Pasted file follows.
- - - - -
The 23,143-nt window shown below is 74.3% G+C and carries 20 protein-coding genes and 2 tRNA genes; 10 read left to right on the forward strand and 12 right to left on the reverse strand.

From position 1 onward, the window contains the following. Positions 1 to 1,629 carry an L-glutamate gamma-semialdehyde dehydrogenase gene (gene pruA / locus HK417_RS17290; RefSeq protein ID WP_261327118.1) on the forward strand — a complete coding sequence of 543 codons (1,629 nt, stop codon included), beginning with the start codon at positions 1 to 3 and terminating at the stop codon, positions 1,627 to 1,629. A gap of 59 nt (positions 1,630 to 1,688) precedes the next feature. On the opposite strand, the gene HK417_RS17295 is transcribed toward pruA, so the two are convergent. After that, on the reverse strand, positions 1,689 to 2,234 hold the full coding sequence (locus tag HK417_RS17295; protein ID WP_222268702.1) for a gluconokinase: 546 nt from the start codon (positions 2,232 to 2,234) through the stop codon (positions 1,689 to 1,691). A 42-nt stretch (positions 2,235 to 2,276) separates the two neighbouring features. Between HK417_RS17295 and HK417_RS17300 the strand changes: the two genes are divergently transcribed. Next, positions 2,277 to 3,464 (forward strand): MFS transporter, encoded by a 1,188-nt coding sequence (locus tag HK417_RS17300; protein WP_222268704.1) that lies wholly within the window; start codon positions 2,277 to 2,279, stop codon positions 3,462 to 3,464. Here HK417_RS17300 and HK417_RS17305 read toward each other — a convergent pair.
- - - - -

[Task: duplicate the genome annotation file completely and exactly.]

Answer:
The 23,143-nt window shown below is 74.3% G+C and carries 20 protein-coding genes and 2 tRNA genes; 10 read left to right on the forward strand and 12 right to left on the reverse strand.

From position 1 onward, the window contains the following. Positions 1 to 1,629 carry an L-glutamate gamma-semialdehyde dehydrogenase gene (gene pruA / locus HK417_RS17290; RefSeq protein ID WP_261327118.1) on the forward strand — a complete coding sequence of 543 codons (1,629 nt, stop codon included), beginning with the start codon at positions 1 to 3 and terminating at the stop codon, positions 1,627 to 1,629. A gap of 59 nt (positions 1,630 to 1,688) precedes the next feature. On the opposite strand, the gene HK417_RS17295 is transcribed toward pruA, so the two are convergent. After that, on the reverse strand, positions 1,689 to 2,234 hold the full coding sequence (locus tag HK417_RS17295; protein ID WP_222268702.1) for a gluconokinase: 546 nt from the start codon (positions 2,232 to 2,234) through the stop codon (positions 1,689 to 1,691). A 42-nt stretch (positions 2,235 to 2,276) separates the two neighbouring features. Between HK417_RS17295 and HK417_RS17300 the strand changes: the two genes are divergently transcribed. Next, positions 2,277 to 3,464 (forward strand): MFS transporter, encoded by a 1,188-nt coding sequence (locus tag HK417_RS17300; protein WP_222268704.1) that lies wholly within the window; start codon positions 2,277 to 2,279, stop codon positions 3,462 to 3,464. Here HK417_RS17300 and HK417_RS17305 read toward each other — a convergent pair.